Winsted commission weighs in on marijuana ordinance
WINSTED – Since Connecticut took steps to legalize the sale and use of various types of cannabis, including marijuana, towns like Winsted have been examining the impact of welcoming businesses focused on providing those products to their customers, whether they sell it, or grow it themselves.
Members of the Planning & Zoning Commission discussed a draft ordinance change earlier this week and had more questions than answers for some of the concerns, such as how growers or manufacturers would be regulated if such a business were to move into town.
They also tried to understand the state’s plan allowing retail marijuana shops based on population – one for every 25,000 people – and that towns can receive up to 3 percent of a shop’s sales to be used for specific community improvements and programs.
Connecticut announced in early January that on Feb. 3 it will open its first 90-day application period for retailers and disproportionately impacted area cultivators. Application periods for other license types will open on a rolling basis.
The state will also have multiple lotteries on an ongoing basis and will announce the number of licenses available ahead of each round. Dispensaries and producers that are already a part of the medical program will be exempt from the lottery and can apply for hybrid licenses that allow them to participate in both the medical and the recreational markets, under the new state law.
Among the Winsted zoning commissioners this week were new alternate members Charlene Lavoie and Feliks Viner, along with Chairman George Closson, Vice Chairman Craig Sanden, Peter Marchand, Willard Platt and John Cooney.
Winsted has a zoning regulation for a Marijuana Dispensary Facility, and the commission is adding wording for “retail cannabis.” Still River Dispensary on Winsted Road is a medical marijuana provider, which has been open for three years. There are no retail establishments selling marijuana.
“I went through this, and the only thing that’s not in the regulation that I can see is to show what zones you can do certain things in,” Closson said. “I proposed keeping businesses in the town center zone (Main Street), the town gateway (Route 44, Winsted Road) and the industrial/innovation zone (the town’s industrial park).
“We’ve got potential on our Main Street, the huge flexibility of what can be done in the town gateway (area), and innovation zone, in case something comes up with the industrial part (of the cannabis) industry, growing it, things like that,” he said.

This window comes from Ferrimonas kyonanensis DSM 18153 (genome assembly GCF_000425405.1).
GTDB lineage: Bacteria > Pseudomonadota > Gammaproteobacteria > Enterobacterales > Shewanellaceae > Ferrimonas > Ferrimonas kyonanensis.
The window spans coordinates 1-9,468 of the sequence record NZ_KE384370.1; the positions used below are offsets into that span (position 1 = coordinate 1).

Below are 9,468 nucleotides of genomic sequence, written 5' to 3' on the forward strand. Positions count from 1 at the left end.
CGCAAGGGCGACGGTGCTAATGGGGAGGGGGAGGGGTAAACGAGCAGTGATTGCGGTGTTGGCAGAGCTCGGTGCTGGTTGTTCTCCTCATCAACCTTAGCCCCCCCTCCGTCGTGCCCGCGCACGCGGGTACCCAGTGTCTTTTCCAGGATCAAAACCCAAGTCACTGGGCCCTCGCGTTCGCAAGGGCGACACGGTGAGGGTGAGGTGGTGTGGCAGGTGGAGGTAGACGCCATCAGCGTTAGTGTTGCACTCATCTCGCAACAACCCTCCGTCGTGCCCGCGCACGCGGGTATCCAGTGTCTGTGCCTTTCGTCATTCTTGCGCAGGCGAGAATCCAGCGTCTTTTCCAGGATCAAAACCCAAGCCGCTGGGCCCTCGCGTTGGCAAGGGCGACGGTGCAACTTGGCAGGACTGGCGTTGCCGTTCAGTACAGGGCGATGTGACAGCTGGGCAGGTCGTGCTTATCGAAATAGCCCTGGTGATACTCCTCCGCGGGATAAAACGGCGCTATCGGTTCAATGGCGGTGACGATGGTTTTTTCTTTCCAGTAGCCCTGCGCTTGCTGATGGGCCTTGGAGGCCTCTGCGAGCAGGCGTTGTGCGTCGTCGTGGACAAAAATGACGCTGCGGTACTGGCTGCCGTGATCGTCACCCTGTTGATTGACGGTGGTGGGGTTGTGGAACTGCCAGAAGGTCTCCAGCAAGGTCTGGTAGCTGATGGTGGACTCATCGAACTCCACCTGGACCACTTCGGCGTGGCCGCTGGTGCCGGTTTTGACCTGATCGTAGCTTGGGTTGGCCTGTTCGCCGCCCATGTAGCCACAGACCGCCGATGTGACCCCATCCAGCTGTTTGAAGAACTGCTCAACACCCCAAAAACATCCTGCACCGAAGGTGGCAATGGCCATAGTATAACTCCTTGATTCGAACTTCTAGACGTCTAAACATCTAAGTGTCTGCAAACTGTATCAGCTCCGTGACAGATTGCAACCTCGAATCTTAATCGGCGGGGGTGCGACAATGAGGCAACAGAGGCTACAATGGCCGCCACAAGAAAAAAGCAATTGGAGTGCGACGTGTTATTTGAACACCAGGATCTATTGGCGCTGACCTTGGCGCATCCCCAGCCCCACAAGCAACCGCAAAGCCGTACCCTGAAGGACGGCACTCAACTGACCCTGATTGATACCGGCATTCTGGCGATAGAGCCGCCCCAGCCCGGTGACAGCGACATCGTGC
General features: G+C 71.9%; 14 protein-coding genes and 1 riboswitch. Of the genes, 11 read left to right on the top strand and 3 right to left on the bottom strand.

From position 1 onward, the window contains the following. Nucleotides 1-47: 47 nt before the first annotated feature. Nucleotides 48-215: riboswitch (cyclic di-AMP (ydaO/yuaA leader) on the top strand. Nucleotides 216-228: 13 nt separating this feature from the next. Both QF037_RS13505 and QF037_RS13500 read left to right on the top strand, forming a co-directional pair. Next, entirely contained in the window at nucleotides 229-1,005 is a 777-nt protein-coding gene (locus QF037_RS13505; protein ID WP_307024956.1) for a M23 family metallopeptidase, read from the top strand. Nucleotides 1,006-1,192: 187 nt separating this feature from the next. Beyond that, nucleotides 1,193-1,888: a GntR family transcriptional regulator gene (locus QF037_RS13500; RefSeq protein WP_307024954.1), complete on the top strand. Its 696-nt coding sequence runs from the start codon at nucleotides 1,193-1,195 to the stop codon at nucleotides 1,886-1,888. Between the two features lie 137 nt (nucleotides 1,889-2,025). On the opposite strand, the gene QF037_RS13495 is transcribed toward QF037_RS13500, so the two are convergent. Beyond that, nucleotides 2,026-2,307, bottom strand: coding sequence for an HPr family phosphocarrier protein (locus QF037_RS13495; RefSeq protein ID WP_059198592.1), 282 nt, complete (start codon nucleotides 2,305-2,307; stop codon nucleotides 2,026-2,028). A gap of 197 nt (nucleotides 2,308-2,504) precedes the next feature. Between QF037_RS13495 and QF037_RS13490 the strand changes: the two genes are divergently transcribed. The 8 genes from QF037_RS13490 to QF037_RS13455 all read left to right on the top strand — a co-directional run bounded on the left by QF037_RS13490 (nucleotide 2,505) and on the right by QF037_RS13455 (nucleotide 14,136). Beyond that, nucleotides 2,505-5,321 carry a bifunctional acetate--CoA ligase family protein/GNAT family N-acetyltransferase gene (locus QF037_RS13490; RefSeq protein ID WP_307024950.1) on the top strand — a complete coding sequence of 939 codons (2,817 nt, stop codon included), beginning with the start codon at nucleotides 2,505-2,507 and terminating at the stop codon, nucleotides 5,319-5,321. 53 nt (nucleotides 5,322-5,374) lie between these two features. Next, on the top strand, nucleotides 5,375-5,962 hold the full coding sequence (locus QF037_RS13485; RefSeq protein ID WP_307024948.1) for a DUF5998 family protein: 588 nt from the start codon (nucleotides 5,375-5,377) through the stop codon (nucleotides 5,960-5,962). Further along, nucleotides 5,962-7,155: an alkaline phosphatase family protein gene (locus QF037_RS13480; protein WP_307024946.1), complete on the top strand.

Lawmakers gave their final approval for the bill, “An Act Concerning Responsible and Equitable Regulation of Adult-Use Cannabis,” in June 2021, legalizing the sale and cultivation of marijuana for adults over 21. The legislation creates a structure for recreational marijuana markets and eliminates criminal convictions for certain marijuana-based offenses. Adults are allowed to have up to 1.5 ounces of marijuana with them, and up to 5 ounces in a locked container in their home or car’s glove compartment or trunk.
According to the bill, cities and towns can prohibit these businesses through local zoning ordinances, or restrict the location of retail establishments related to schools, churches and hospitals. Residents can also petition for a vote on whether a town should allow them.
Zoning Enforcement Officer Pam Columbie said the town’s existing ordinance doesn’t include growers or manufacturers.
“You can get a license to grow and a license to sell, but if you don’t have a license to transport it you’re done,” Viner said during the board’s discussion. “All the proposed retail and industrial and manufacturing uses for cannabis are regulated by the state.”
The commission is also waiting for the Board of Selectmen to give them guidance on the local ordinance. Closson sent a letter this week to Town Manager Josh Kelly, requesting input and direction from the selectmen.
“We need guidance before we start this (process to have the ordinance approved),” Closson said. “Before we send it to the Council of Governments and the state, we need to hear from them; so far we haven’t. So for now, we can leave the regulation where it is, and make the changes we’ve talked about. Once we hear from the Board of Selectmen, we’ll start the formal process.”
Marchand and the rest of the board agreed. “We need input from the selectmen, to know what their wishes are,” Marchand said.
“We shouldn’t be in the forefront on this, they should,” Closson said. “I’m sure (the selectmen) are going to have a public hearing to discuss the issue. I don’t see us pushing the cart down the street on this one. We’ll put our cannabis file down now, and wait.”
Closson reminded the commission that if the town receives the 3 percent local tax payment, the money’s uses are very specific.
“There’s a Municipal Authority Impact Overview, that shows how the money can be used,” he said. “Right now, it can be used for streetscape improvements where the retail is located, youth employmet and training programs, services and support (for people getting out of prison), mental health and addiction services, and community servies. There are people who think we can put it to our highways and sidewalks, but we can’t.”